Jiu-Jitsu is one of the most physically demanding, mentally challenging, and emotionally taxing activities one can undertake, yet it is also one of the most rewarding and liberating. Jiu-Jitsu will demand your total commitment to the unknown, stepping on the mats as a blank page waiting to be filled with rules and laws that then can be edited, amended, bent, broken, and sometimes even erased... Forever! This process will either break or build you, but it is your choice; it's pure superstition, to believe in things you cannot yet see, you have to trust those who've been there, those who have written many pages and erased many more, without guides BJJ is nearly impossible to navigate, trust them and their view of the process and you'll be the better for it. Jiu-Jitsu seems to be built to break one's will, but it isn't, it is meant to strip you from ego and elevate both your mind and spirit through the efficient use of your body but before this happens one must start the arduous jump into the blank, I say arduous because it is absolutely nerve-racking to realize and accept that we don't know. This is the key, to know you don't and begin the climb to knowledge and eventually (hopefully) wisdom by giving yourself wholeheartedly to the process. Most blue belts quit because they see themselves very separated from what they think is the goal, due to the extensive amount of techniques and seeming interminable amount of time it takes to acquire proficiency in them, purple and brown belts quit because they're heartbroken by believing they are not getting any better; both are wrong. One more day on the mats is one day closer to your goal, and in everyday of training one becomes better at becoming better. Know that you don't know, allow yourself to be guided, train for joy, then you'll be able to learn.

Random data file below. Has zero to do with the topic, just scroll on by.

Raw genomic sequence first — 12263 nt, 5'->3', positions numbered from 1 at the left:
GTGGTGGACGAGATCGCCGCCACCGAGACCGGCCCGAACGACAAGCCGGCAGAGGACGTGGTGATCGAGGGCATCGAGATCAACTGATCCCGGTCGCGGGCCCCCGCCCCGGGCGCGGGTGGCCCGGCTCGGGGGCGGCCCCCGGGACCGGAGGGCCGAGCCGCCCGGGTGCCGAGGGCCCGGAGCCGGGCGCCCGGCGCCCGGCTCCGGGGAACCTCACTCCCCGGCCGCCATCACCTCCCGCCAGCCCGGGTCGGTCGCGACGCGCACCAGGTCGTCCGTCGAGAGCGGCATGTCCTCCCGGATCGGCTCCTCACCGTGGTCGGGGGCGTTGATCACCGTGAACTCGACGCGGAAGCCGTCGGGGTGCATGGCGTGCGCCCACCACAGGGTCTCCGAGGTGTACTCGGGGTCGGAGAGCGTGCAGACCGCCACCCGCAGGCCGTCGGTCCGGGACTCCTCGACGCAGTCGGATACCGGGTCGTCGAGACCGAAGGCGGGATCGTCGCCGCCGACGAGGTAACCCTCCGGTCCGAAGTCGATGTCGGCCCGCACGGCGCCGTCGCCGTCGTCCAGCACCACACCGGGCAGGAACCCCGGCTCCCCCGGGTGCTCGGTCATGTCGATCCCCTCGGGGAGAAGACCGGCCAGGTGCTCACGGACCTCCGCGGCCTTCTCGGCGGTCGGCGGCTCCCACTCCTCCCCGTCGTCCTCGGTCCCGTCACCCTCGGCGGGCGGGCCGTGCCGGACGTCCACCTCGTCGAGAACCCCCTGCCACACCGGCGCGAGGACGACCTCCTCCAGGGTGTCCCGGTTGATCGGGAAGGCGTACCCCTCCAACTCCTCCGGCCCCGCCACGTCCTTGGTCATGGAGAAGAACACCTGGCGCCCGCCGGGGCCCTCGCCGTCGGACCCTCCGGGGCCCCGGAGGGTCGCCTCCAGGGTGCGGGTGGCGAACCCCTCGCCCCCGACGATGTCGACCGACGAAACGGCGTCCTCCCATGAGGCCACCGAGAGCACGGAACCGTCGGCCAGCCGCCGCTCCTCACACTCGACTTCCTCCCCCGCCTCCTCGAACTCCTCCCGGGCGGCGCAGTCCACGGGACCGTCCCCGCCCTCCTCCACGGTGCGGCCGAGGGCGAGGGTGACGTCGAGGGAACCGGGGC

3) Respect & Honesty